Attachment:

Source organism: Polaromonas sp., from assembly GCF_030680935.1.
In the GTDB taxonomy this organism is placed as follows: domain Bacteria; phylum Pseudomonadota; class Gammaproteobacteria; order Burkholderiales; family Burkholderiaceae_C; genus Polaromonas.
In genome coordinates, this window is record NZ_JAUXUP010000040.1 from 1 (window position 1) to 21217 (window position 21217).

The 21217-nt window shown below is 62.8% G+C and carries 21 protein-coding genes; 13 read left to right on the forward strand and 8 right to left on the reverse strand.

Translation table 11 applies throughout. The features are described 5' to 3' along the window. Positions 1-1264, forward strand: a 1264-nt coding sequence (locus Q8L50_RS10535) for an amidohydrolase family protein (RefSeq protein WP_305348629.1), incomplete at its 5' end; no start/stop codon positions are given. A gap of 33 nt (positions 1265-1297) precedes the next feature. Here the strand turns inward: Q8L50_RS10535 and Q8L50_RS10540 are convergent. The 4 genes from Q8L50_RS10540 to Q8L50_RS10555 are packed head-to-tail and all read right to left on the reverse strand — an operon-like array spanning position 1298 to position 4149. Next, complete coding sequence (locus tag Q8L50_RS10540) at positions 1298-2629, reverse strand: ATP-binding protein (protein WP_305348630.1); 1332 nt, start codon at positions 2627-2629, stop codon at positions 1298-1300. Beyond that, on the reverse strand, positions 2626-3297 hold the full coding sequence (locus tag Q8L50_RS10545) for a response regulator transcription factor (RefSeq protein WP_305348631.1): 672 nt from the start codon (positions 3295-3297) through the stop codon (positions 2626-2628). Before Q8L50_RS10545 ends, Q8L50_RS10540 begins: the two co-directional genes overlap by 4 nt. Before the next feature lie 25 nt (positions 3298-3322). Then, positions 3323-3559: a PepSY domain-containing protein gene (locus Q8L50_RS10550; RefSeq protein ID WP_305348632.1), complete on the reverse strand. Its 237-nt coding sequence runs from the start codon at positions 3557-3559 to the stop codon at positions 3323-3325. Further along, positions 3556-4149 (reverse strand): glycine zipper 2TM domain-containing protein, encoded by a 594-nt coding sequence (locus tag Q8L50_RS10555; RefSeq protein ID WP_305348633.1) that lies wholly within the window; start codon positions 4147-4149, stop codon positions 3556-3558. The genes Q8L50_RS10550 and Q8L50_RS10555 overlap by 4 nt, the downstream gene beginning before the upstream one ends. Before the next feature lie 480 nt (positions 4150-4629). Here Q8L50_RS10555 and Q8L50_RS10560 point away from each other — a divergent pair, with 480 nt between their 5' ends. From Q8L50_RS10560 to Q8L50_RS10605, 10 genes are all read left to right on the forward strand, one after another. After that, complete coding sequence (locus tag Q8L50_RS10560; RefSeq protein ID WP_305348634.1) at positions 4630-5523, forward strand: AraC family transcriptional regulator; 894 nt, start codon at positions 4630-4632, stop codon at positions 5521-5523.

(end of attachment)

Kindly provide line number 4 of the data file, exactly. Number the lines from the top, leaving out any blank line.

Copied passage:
The 21217-nt window shown below is 62.8% G+C and carries 21 protein-coding genes; 13 read left to right on the forward strand and 8 right to left on the reverse strand.